The Rare and Unusual Plant Sale on Sunday, May 14th, at the Central Experimental Farm in Ottawa is less than a week away and I am past hoping for a spell of warm, sunny weather to bring on some flowers. At this point, I am reduced to hoping fervently that our local ferry service will be resumed so that we can get across the Ottawa River! The 7-day forecast for next Sunday predicts “Rain” — what a surprise! Today it is cold and actually snowing.
We do not have heated greenhouses so what we can bring to the sale is what the season brings and that means this year we will not have any warmth-loving plants. All the summer-flowering prairie species are still below ground. (We will be back in Ottawa for the Fletcher Wildlife Garden Sale, Saturday, June 3rd, so you will have another opportunity to pick up swamp milkweed, compass plant, pale purple coneflower and many other summer flowers and native grasses.)
Some of the native spring flowers, long adapted to the vagaries of Canadian springs, are looking surprisingly good. Diverse pussytoes (Antennaria spp.) and early saxifrage (Micranthes virginiensis) are sending up flower buds on schedule, despite the inclement weather. Boreal Jacob’s Ladder, from the far north, doesn’t mind this weather at all. The wanna-be evergreen foamflower and heucheras are very slowly replacing their battered last year leaves with new growth; the new leaves are visible, if still small and curled.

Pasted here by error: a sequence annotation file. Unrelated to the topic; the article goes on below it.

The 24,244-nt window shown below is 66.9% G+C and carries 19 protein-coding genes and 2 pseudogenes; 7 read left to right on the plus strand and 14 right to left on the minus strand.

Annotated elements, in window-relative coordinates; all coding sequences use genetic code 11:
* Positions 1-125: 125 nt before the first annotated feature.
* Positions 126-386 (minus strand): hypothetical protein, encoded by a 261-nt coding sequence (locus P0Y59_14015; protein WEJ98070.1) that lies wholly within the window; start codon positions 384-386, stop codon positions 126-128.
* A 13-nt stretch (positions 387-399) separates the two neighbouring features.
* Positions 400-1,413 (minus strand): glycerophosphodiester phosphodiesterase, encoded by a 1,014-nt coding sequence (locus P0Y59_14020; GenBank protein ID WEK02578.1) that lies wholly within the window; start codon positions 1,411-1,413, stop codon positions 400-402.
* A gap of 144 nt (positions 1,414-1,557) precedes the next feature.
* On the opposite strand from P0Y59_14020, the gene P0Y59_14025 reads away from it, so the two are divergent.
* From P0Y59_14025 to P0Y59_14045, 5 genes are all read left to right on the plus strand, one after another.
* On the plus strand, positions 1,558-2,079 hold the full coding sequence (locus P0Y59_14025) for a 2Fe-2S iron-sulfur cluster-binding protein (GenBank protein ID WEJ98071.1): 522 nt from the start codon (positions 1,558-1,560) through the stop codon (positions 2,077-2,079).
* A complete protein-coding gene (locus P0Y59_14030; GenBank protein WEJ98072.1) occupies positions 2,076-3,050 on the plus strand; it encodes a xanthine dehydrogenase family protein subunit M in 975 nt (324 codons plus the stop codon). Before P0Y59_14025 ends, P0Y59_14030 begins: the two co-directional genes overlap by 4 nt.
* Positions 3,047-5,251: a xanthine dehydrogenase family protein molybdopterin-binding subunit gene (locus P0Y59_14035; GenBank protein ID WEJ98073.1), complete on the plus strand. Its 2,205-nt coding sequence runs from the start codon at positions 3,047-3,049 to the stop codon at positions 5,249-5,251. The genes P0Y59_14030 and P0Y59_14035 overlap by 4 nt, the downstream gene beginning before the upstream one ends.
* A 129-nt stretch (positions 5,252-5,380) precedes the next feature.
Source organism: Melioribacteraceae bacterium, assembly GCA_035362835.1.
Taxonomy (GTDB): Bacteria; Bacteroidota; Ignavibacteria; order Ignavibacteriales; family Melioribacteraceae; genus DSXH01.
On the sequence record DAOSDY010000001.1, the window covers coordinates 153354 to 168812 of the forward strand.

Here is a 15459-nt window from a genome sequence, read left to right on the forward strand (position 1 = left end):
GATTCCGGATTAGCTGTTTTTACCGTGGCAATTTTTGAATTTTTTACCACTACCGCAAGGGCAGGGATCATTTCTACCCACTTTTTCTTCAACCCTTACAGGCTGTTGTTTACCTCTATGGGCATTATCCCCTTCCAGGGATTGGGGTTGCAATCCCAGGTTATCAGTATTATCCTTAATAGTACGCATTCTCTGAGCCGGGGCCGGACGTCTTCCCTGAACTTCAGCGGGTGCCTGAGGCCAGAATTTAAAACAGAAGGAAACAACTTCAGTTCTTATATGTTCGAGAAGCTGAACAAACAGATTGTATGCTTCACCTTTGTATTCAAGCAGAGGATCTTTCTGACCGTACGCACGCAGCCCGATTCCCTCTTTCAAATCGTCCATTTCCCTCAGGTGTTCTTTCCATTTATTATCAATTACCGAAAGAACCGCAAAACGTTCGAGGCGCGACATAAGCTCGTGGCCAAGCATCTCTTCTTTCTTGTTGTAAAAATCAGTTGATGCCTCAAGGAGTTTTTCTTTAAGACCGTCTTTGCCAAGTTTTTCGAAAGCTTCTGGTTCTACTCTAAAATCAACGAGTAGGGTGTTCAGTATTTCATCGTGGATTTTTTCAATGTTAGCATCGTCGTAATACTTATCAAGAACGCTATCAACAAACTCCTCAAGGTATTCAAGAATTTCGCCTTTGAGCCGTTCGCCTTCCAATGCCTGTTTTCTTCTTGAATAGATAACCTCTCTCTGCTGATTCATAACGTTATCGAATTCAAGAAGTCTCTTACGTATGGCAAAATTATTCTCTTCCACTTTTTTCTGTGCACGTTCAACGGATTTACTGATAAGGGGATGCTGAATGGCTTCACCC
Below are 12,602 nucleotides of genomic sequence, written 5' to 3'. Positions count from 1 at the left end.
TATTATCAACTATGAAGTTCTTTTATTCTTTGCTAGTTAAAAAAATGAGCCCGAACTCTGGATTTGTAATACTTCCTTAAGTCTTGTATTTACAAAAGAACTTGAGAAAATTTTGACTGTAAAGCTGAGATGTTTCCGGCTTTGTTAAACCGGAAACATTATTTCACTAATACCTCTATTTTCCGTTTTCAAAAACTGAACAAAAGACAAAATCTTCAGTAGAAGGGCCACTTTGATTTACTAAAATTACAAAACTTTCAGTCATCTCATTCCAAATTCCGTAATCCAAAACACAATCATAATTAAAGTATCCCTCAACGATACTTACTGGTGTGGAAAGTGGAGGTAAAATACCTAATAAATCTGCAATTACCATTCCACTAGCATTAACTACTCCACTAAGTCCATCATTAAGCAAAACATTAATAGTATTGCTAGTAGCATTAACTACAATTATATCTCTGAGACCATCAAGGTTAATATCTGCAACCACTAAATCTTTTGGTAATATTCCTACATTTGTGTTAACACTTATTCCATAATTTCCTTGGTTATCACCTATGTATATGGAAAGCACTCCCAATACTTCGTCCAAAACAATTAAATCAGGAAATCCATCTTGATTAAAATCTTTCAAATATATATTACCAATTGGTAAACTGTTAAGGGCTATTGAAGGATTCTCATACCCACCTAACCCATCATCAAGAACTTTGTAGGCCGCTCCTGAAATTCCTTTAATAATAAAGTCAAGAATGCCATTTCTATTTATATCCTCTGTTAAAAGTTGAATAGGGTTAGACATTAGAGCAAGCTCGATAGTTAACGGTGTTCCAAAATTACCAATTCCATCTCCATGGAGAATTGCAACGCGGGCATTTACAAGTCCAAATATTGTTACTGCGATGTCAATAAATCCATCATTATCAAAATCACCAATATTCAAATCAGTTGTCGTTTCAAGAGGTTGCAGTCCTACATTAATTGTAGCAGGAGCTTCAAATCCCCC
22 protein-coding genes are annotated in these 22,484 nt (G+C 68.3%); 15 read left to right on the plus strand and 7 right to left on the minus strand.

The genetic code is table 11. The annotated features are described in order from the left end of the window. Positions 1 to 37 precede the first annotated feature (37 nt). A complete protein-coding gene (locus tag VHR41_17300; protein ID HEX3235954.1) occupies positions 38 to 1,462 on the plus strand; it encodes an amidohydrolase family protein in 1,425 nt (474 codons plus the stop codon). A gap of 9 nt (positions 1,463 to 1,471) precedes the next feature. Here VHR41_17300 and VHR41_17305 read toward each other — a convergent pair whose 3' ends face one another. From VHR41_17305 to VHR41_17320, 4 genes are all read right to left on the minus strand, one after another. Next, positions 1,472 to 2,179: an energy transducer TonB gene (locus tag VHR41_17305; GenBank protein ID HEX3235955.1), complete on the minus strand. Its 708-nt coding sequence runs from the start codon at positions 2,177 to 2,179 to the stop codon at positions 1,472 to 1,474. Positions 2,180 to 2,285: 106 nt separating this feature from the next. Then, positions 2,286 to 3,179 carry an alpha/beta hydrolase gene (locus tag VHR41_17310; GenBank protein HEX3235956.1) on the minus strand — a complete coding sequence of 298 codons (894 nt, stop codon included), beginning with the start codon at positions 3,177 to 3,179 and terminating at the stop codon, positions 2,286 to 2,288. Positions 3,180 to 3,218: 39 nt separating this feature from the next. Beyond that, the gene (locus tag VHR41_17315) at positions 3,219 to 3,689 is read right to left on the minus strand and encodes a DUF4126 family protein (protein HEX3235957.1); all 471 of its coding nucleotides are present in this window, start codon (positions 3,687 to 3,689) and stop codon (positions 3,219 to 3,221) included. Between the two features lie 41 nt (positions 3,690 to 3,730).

Lovely Wood Poppies (Stylophorum diphyllum), picture above, are looking good — maybe even a flower or two by Sunday. This is the first year I can offer this charming flower for shade. It is not locally native, being represented in Canada only by two small populations near London, Ontario. However, it is an easy, hardy plant for gardens in our area and will even rebloom in late summer if happy.
Also new this year will be Broad-leaved Sedge (Carex platyphylla), which I have grown from seed collected locally on the Eardly Escarpment. Now, sedges are never wildly flamboyant in flower, and this one is not even showy in flower by sedge standards. Broad-leaved sedge has broad (for a sedge), evergreen leaves that are distinctively blue-grey and banded. Think of it as a miniature evergreen hosta, and you may begin to appreciate its possibilities. Full disclosure: I like native evergreen woodland sedges, I just do.
We will be bringing in a diversity of native wildflowers to the sale, even though some will be smaller and less developed than I had hoped: cardinal flower, common bluets, wild columbine, dwarf hairy beardtongue, golden ragwort, sweet grass, bottlebrush grass, purple chokeberry, and Carolina lupin, to name just a few.
See you there, umbrellas and all!